8 April 2008


There is nothing more annoying for those who wish to navigate a website using the keyboard than the extensive use of outline:0 in CSS code. For a more detailed explanation of what this is and what it means, I suggest you read this blog post.

Although I luckily do not suffer from any form of disability and do not actually require any effort to be made by a web developer towards accessibility, I do like to browse using the keyboard on occasion and this can be a highly frustrating problem.

CSS reset files such as the one mentioned in the post can leave developers without a full understanding of the nuances of the platform they are developing for. It is at least in part for this reason that I dont use a CSS reset at all.

My message to all would be to not remove this extremely useful and built-in behavior but actually to enhance it. Try navigation the London 2012 website with the keyboard (a site I led the development on) to see how nice it is to have the outline behaviour enhanced rather than removed.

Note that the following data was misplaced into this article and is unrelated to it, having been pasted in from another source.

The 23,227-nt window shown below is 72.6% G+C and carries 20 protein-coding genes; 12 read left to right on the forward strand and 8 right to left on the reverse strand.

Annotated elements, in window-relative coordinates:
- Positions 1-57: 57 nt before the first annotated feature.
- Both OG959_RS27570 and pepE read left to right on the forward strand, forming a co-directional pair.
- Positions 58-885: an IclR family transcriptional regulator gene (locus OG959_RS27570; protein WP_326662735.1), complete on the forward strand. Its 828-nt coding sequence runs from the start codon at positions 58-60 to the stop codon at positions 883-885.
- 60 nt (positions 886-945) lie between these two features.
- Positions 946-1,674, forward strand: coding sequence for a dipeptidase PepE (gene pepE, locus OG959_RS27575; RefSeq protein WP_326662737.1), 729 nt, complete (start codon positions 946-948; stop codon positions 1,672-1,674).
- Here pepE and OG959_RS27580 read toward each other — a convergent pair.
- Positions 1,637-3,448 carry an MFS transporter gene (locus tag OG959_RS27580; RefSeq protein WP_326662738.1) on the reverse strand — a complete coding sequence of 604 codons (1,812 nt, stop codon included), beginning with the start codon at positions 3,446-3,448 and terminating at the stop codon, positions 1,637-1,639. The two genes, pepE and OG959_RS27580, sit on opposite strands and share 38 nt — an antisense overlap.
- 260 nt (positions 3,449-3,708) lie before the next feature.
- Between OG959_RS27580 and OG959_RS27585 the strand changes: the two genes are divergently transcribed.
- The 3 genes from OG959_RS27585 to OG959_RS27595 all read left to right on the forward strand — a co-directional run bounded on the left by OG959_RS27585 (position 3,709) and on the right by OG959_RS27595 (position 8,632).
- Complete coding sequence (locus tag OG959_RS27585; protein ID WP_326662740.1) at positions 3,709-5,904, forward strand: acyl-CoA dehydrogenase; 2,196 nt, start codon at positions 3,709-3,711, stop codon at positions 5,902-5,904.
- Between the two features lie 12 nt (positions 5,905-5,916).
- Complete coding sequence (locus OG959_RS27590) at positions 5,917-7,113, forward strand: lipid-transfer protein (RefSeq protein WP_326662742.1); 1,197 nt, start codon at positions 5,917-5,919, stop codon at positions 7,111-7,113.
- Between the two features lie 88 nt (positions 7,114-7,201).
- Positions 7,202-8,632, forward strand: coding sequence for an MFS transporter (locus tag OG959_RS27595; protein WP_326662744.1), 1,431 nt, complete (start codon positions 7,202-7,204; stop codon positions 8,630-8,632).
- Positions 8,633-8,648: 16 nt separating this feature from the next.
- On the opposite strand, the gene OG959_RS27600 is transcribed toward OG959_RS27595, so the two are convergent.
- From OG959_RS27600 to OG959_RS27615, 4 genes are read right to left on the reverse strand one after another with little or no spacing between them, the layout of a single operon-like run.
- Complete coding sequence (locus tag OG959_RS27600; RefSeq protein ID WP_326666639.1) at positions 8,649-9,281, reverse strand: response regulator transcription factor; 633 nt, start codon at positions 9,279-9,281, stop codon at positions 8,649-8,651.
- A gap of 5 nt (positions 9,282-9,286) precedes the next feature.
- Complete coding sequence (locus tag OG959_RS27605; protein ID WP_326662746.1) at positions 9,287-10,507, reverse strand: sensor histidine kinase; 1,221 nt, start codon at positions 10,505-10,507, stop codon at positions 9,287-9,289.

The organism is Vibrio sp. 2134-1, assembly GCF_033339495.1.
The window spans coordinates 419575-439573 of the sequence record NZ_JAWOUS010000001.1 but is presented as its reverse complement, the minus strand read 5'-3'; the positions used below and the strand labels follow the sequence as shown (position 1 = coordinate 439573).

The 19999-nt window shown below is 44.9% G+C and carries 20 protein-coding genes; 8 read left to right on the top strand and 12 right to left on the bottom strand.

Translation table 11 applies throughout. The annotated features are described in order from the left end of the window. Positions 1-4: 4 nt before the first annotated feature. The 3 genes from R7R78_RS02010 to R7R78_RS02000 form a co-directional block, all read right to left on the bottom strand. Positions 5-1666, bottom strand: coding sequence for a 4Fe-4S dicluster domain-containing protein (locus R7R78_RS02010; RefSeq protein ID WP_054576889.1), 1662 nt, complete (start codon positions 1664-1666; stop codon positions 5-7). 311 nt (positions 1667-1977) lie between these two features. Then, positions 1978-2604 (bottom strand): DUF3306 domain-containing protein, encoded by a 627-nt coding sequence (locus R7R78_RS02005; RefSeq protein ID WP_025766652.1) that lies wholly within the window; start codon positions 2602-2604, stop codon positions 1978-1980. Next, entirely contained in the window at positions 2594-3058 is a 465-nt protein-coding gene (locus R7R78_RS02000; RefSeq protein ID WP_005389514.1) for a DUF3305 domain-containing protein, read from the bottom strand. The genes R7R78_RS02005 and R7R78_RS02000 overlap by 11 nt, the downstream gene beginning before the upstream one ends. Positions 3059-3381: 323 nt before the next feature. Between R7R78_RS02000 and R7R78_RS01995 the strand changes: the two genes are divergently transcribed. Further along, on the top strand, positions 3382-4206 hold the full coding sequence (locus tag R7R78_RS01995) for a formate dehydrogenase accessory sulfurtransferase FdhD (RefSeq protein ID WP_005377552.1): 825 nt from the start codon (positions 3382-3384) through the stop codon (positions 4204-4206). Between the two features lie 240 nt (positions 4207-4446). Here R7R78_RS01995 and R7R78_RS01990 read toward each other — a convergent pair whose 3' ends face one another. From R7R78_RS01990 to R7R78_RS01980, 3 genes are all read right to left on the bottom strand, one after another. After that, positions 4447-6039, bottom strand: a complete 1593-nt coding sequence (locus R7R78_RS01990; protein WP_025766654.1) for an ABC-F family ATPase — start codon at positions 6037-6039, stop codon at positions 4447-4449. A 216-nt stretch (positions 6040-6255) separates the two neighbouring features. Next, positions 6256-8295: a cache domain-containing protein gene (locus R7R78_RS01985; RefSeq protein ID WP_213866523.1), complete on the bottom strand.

Adam said...

Just when you think you know all the little tricks about CSS, this little beauty comes along :)

Neil said...

The main thrust of the AIM article is that sighted keyboard users have no visual indicator of the tabbed/focused element. In the 2012 site focused/active elements are styled and have a visual indicator of a changed background and text color. Aesthetically the outline looks good for the 2012 site, however if the design is different and focused links look cluttered with the outline and alternative background/text colours in place, then i think there is a case for using outline:0.

Neil said...

outline is not supported in IE 6 and 7, so it would be a CSS progressive enhancement if you choose to use it.